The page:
Cellular metabolism and oxidative stress are interrelated processes in the mitochondria implicated in a wide range of pathological conditions in the heart, including ischemia-reperfusion injury. The ubiquitous antioxidant thioredoxin and its endogenous inhibitor, Txnip, are emerging as a key link between mitochondrial function regulation and cellular redox balance. A previous study has shown that targeted degradation of Txnip
mRNA by injection of a small nucleotide-based catalytic enzyme directly into ischemic myocardium results in enhanced cardiomyocyte survival and reduced LV remodeling (34
). However, it remains unclear how Txnip mediated this adaptive response to ischemic injury. In the present study, we found that Txnip deficiency led to a substantial metabolic switch at the transcriptional level and repressed mitochondrial respiration, directing cardiomyocytes toward enhanced anaerobic glycolysis. The concept that defects in mitochondrial metabolism produce enhanced anaerobic metabolism is supported by our finding that the corresponding expression levels of the key enzymes controlling the aerobic metabolic pattern were downregulated. The RNA levels of 36 dehydrogenases and 71 oxidoreductases controlling OXPHOS (22 enzymes) and electron transport (36 enzymes) were decreased in Txnip-KO compared with WT hearts (Supplemental Table 1). Comparative analysis of the protein levels of key enzymes regulating the glycolytic and aerobic (TCA cycle) pathways supported the gene array data. For instance, the protein level of isocitrate dehydrogenase 2 participating in the TCA cycle (aerobic respiration) was significantly decreased in Txnip-KO cells. Furthermore, our experimental data confirmed that deletion of Txnip led to metabolic behavior that made substantial use of anaerobic glycolytic metabolism in association with the key metabolic switch controller PDH. Thus, defects in mitochondrial metabolism by deletion of Txnip may play a role in determining intracellular bioenergetic flux (aerobic or anaerobic). This metabolic shift was further accelerated by ischemia and was associated with ischemic tolerance in both ex vivo controlled conditions and in vivo physiological conditions. Given the central role that mitochondria serve in ischemia-reperfusion injury, we initially hypothesized that Txnip-KO hearts would manifest more severe cellular injury, reduced intracellular ATP levels, and cardiac dysfunction after ischemia and reperfusion. Surprisingly, deletion of Txnip afforded a protective advantage to the ischemic heart.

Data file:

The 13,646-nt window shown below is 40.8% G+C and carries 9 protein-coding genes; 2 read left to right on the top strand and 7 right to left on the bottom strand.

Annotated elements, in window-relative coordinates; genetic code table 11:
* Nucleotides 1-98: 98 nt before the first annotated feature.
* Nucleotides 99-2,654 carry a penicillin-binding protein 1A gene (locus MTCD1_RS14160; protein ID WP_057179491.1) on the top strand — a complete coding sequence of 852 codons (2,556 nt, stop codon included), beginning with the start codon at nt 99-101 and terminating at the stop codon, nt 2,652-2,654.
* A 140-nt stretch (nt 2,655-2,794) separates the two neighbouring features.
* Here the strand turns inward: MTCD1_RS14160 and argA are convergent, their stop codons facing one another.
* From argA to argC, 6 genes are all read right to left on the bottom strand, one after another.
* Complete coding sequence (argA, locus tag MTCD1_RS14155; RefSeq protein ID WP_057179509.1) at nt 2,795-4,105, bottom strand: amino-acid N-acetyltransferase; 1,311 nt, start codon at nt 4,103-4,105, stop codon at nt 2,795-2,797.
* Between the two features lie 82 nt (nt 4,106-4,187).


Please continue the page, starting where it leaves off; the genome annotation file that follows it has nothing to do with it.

Adaptation to hypoxia requires a dramatic reduction in cellular oxygen consumption (32
) while maintaining an energy source to regenerate its ATP stores. This response involves a shift in cellular fuel utilization from mitochondrial respiration, which consumes oxygen, to generation of ATP outside of mitochondria by metabolizing glucose without the use of oxygen (anaerobic glycolysis) (32
). Anaerobic glycolysis appears to be the preferred means of replenishing ATP stores in hypoxic organs, and it requires almost 20 times more glucose to generate 1 mole of ATP by anaerobic glycolysis than by OXPHOS. Because lipids are not used as major precursors for anaerobic metabolism, glucose is the primary substrate to support anaerobic metabolism. Thus, anaerobic metabolism with concomitant increased use of glucose, as fostered by Txnip deletion, plays a significant role in preserving myocardial function and structure and in promoting recoverability of the hypoxic heart (35
Among antioxidant defense systems against mitochondrial ROS, Trx2 is the major contributor for respiration-dependent H2
removal in mitochondria (36
). Trx2 prevents ischemia-induced ROS production in a femoral artery ligation model (37
). Overexpression of Trx2-dependent peroxidase (peroxiredoxin-3) improves survival after myocardial infarction with an attenuation of mitochondrial oxidative stress (38
). Recently, Saxena et al. discovered a critically important interaction between mitochondrial Trx2 and Txnip (8
). Using a different technique, we also confirmed the direct interaction between Txnip and Trx2 (Supplemental Figure 2G). Under physiological conditions, Saxena et al. observed that Txnip was localized primarily in the nucleus of cells, but oxidative stress led to Txnip shuttling into mitochondria, where Txnip bound to and inhibited mitochondria Trx2 (8
). In the present study, we found that cytosolic Trx1 activity was not significantly affected; however, mitochondrial Trx2 activity was decreased by ischemia-reperfusion in WT hearts. In a mechanism analogous to that reported by Saxena et al., we suspect that Trx2 is inhibited by Txnip that translocates into mitochondria by ischemia-reperfusion–induced ROS formation. However, Txnip-KO hearts exhibited unperturbed Trx2 activity, even after ischemia and reperfusion. Taken together, these results suggest that a redox-sensitive interaction between Txnip and Trx2 contributes to the redox balance in mitochondria (Figure , C and D).